Faith Erin Hicks‘ latest graphic novel is set in a city that passes from the hands of one conquering people to another. Currently occupied by the Dao, “The Nameless City” is enjoying a moment of peace and some prosperity, but not everyone is satisfied with the Dao’s rule.
When Kaidu, the son of a respected Dao general, visits the city for the first time, he encounters a young local who calls herself Rat. Despite Rat’s hatred of the Dao, the two strike up an unlikely and difficult friendship. Now, as Kaidu discovers the city through Rat, she in turn uncovers a conspiracy against her oppressors — who may be more nuanced than she realized.
CBR News spoke with Hicks about bringing “The Nameless City” to life, her story’s real-life antecedents, getting to dig into a deeper world with many stories to tell, and how people aren’t always what we expect.
CBR News: Were there any particular cities, real or mythological, that inspired “The Nameless City?”
Faith Erin Hicks: The setting in “The Nameless City” is inspired by the Yuan Dynasty of 13th century China. While there was no direct inspiration from any particular city during that time, I used historical names for Beijing from that era as some of the many names for the Nameless City. Physically a lot of the design for the City is based on Fenghuang, an ancient, well preserved city that dates back hundreds of years.
The Nameless City is perpetually conquered. For the Named, the city’s residents no matter who controls the city, does the name on the palace impact them in their day-to-day existence?
For the most part, the natives probably try to ignore the conquerors and go about their lives. The City seems to change hands every thirty or forty years as nations rise and decline, so someone could live a good chunk of their life in relative peace, only to have a war on their doorstep as they approached middle age. We don’t really learn a lot about the history of the various conquerors who have ruled the City, although I can imagine there are good and bad ones.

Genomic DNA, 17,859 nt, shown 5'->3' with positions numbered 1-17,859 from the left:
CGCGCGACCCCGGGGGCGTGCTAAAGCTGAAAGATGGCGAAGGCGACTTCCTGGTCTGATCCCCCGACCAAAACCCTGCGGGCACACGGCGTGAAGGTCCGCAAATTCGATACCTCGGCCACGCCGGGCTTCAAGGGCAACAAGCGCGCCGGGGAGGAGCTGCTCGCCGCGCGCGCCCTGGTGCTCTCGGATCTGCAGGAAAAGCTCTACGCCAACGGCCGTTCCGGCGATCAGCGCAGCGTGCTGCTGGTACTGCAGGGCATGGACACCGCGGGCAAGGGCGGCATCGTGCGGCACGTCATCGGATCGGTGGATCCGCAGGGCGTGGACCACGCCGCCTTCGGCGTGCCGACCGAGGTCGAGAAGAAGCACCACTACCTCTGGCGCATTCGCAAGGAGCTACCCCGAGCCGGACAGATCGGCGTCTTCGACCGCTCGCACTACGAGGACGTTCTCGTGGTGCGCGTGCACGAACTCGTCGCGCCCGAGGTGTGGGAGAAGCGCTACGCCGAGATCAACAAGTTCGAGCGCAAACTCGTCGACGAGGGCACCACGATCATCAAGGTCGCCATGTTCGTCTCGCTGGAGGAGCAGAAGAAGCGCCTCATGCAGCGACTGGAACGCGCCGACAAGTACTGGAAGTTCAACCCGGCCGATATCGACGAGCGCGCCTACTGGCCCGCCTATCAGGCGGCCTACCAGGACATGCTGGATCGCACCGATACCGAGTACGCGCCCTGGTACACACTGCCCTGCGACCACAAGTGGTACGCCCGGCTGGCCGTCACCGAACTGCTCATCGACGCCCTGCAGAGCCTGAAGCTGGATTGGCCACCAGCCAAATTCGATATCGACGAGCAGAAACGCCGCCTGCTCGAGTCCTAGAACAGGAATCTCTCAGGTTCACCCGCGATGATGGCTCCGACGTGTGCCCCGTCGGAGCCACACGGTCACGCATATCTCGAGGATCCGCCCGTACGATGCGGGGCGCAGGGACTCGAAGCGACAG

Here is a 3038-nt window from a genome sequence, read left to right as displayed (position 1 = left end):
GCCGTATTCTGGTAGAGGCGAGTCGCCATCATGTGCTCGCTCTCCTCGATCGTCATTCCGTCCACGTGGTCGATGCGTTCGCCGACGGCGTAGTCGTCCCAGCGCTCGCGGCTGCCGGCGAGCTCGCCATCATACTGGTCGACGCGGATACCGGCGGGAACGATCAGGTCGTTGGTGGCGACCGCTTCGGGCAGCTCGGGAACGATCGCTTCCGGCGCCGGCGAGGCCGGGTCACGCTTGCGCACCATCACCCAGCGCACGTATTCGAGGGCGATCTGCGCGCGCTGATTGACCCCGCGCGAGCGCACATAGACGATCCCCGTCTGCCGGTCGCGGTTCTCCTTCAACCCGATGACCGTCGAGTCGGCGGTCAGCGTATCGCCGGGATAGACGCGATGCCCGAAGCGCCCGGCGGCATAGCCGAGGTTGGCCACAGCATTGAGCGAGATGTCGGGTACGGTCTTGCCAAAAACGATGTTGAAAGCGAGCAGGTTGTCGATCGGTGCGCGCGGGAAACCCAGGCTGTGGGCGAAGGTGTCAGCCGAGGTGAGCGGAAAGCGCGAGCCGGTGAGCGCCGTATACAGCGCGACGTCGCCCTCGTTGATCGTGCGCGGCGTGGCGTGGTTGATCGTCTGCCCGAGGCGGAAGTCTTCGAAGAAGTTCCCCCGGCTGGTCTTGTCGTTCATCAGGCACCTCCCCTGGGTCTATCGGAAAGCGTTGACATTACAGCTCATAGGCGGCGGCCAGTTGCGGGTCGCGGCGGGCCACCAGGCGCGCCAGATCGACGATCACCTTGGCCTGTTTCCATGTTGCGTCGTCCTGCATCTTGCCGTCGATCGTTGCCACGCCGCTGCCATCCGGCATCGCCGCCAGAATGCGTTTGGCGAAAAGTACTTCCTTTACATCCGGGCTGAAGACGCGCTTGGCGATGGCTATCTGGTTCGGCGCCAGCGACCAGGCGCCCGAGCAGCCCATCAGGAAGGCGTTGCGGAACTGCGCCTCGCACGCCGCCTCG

I wanted it to be pretty obvious that the Dao aren’t necessarily bad rulers of the City, but they’re still an outside, occupying force. Their rule has meant oppression for some people in the City, and a flourishing of business and trade for others. It really depends on who you talk to in the City, whether the occupation affects someone for good or ill.
It unfolds slowly, but there is an interesting political conflict among the tribes that battle for control of the Nameless City. What is it that makes this locale such a hot commodity?
There are three “Great Nations” referred to in the book (not tribes, although there are tribes within the Dao Empire), and they’ve engaged in a tug of war over the City for hundreds of years. There are many other nations in the world as well, but they can’t compete with the military might of the three Great Nations, so they just have to tolerate the conflict if they want to do trade in the Nameless City. Trade is why the City is so valuable; I read a few books on the Silk Road and found it really fascinating how all these different people interacted, how people who might be enemies worked alongside each other under the banner of commerce. I think of the Nameless City as the Silk Road in concentrated form. It’s a valuable seaport, a city you need to pass through in order to trade with the rest of the world, so it’s incredibly important to people who need to make a living.
Kaidu is the son of a respected general in the Dao military and was raised outside the City. As such, he’s somewhat sheltered — he and Joah know different versions of the Dao’s assault on Yisun, for example. He’s new to the City, but he can’t get enough of it. What draws him into the City?